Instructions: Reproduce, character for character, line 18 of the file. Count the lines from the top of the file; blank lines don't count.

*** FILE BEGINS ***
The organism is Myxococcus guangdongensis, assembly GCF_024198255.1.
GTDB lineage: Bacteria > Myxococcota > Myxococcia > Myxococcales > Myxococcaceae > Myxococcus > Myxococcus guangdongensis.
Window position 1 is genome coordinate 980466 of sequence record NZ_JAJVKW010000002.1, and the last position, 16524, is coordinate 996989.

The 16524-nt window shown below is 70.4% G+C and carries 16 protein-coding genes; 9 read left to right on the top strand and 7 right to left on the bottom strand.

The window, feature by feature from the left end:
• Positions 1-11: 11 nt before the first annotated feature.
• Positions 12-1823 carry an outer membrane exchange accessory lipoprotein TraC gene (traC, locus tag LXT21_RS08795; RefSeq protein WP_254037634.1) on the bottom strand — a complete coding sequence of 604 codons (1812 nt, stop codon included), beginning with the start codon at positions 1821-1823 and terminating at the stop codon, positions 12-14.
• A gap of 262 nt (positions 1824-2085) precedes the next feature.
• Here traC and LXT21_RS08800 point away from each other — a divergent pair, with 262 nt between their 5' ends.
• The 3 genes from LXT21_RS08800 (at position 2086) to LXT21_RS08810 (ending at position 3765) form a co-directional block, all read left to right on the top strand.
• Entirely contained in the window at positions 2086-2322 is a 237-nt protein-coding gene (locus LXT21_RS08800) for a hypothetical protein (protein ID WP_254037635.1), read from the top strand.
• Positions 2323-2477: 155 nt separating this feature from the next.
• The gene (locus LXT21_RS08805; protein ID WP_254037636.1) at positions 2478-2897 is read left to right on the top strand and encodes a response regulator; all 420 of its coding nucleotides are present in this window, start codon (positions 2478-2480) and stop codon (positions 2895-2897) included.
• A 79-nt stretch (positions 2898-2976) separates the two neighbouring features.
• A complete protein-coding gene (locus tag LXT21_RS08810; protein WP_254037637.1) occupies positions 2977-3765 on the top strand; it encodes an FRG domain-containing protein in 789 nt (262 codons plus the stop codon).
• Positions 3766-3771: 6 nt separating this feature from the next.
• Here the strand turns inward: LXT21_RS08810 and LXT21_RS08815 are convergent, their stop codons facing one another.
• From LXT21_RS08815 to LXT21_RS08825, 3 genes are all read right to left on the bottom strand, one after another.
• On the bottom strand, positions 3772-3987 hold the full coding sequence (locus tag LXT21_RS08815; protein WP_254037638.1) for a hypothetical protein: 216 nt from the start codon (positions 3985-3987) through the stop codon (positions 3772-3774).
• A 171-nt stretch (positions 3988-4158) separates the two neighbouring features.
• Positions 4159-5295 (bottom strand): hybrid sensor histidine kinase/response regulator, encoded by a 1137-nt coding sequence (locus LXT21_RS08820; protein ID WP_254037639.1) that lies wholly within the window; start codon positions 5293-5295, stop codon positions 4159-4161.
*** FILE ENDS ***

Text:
• From LXT21_RS08815 to LXT21_RS08825, 3 genes are all read right to left on the bottom strand, one after another.